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Handling Heavy Buckets Not an Elevation Related Risk (NY)

October 20, 2017

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<p style="text-align: justify;">In <em><a href="">Ciechorski v. City of New York</a>,</em> the Appellate Division recently distinguished between “usual and ordinary” dangers of a construction site versus “the extraordinary elevation risks envisioned by the Labor Law Section 240(1).” The Court also addressed the distinction between defendants who actually determine the means and methods of the work versus those who merely exercise general oversight over the performance of the work.</p>
<p style="text-align: justify;">Plaintiff claimed he suffered pain allegedly caused by repeatedly being handed heavy buckets filled with epoxy from workers at a higher level and then transporting the buckets by hand on his own level. Plaintiff claimed he was required to catch buckets in mid-air, after they were dropped by workers standing on a barge about five or six feet above the float stage where he was standing, and this took place over the course of several weeks.</p>
<p style="text-align: justify;">In granting summary judgment in favor of the City of New York, dismissing plaintiff’s complaint, the Appellate Division determined that plaintiff’s claims were unsupported by the record, even when viewed in the light most favorable to plaintiff. The Court noted that plaintiff testified that the barge workers leaned, bent down, or kneeled, as necessary, to hand the buckets to plaintiff, allowing him to grasp each bucket before it was released. As such, the Court determined that the type of activity plaintiff described and complained about was more in line with the usual and ordinary dangers of a construction site as opposed to the extraordinary elevation risks encompassed by the Labor Law.</p>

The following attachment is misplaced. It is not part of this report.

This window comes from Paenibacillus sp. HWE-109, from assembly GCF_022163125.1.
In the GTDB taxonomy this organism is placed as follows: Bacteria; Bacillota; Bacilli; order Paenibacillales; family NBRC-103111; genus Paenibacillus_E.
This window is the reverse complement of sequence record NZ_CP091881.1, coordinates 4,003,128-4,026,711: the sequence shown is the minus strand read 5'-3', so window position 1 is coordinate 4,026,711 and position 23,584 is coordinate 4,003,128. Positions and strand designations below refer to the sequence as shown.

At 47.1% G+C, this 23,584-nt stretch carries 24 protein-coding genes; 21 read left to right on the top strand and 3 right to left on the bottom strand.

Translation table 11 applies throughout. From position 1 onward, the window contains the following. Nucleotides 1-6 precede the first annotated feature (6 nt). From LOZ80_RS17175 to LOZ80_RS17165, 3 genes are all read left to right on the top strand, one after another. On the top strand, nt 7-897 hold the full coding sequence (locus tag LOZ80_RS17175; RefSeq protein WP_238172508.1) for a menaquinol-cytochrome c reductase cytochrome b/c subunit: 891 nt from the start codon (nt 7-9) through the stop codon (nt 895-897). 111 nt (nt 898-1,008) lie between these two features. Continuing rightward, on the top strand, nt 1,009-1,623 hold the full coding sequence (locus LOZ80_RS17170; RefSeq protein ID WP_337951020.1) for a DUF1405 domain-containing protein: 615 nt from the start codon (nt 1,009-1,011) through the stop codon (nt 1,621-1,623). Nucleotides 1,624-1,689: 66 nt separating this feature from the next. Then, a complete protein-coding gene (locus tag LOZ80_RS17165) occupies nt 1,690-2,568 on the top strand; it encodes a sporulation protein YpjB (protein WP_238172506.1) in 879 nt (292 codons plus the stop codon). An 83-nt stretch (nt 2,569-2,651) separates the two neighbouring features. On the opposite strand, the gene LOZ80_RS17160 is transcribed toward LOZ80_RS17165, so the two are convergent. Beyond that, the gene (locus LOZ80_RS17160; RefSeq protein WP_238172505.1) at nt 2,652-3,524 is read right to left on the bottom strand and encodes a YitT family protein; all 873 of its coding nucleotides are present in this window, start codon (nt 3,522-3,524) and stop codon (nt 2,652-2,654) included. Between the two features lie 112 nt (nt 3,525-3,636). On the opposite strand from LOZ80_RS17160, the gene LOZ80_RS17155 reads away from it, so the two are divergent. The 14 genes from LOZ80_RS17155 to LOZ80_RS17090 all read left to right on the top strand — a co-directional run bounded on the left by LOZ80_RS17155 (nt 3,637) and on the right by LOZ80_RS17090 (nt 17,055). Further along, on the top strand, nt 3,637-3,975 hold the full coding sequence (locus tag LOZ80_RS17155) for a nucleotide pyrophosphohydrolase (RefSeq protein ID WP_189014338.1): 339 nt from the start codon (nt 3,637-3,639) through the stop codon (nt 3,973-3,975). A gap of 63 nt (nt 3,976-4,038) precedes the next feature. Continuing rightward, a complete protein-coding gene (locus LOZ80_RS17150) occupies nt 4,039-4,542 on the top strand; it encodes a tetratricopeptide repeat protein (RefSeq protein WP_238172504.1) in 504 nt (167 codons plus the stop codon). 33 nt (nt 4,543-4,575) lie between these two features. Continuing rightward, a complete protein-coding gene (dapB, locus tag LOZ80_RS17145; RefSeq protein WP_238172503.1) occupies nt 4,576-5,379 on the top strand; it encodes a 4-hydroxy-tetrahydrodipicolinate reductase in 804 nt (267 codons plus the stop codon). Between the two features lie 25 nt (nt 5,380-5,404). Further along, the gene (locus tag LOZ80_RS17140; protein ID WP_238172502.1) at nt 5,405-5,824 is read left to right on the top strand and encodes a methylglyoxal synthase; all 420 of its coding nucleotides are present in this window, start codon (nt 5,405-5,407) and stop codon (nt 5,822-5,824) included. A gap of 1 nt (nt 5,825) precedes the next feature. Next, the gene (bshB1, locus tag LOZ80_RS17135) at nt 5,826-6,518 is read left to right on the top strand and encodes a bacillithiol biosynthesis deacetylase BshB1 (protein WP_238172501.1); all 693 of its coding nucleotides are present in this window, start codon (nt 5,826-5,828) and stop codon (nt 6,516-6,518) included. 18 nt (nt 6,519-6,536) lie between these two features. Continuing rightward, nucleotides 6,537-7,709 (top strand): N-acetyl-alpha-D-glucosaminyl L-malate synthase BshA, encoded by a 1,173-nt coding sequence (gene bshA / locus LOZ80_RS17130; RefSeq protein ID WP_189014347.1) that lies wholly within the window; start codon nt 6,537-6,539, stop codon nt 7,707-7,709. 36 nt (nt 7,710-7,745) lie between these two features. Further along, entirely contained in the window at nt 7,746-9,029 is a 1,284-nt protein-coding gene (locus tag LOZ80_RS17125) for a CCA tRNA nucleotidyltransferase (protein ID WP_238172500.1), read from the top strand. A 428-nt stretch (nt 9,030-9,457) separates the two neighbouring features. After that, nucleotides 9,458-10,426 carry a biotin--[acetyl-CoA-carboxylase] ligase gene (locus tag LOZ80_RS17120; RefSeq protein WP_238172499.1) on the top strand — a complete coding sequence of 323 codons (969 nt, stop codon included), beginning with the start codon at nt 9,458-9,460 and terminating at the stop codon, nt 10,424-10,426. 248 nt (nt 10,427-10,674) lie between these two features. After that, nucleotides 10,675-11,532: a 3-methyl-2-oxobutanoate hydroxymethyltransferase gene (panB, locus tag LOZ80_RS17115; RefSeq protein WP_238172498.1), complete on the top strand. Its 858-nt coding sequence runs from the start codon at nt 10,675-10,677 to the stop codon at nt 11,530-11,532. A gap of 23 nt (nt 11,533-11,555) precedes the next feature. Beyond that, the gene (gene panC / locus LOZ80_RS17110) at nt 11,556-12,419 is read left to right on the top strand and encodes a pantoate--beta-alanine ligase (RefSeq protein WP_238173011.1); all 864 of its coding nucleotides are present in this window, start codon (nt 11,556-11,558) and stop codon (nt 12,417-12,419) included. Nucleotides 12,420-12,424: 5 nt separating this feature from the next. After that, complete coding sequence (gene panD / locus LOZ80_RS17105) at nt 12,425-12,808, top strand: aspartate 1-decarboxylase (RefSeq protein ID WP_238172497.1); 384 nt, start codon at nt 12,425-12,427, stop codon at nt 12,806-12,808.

<p style="text-align: justify;">Furthermore, the Appellate Division affirmed the lower court’s dismissal of plaintiff’s Labor Law Section 200 claim and his common law negligence claims as against defendant Hudson Meridian Construction Group, LLC because that defendant did not determine the means and methods of the work, but rather, exercised only general oversight over the performance of the work and site safety conditions, which is insufficient to trigger liability. In contrast, the means and methods of the work were determined solely by plaintiff’s employer, a non-party to the case.</p>
Thanks to Sara Matschke for her contribution to this post and please write to <a href="mailto:">Mike Bono</a> with any questions.


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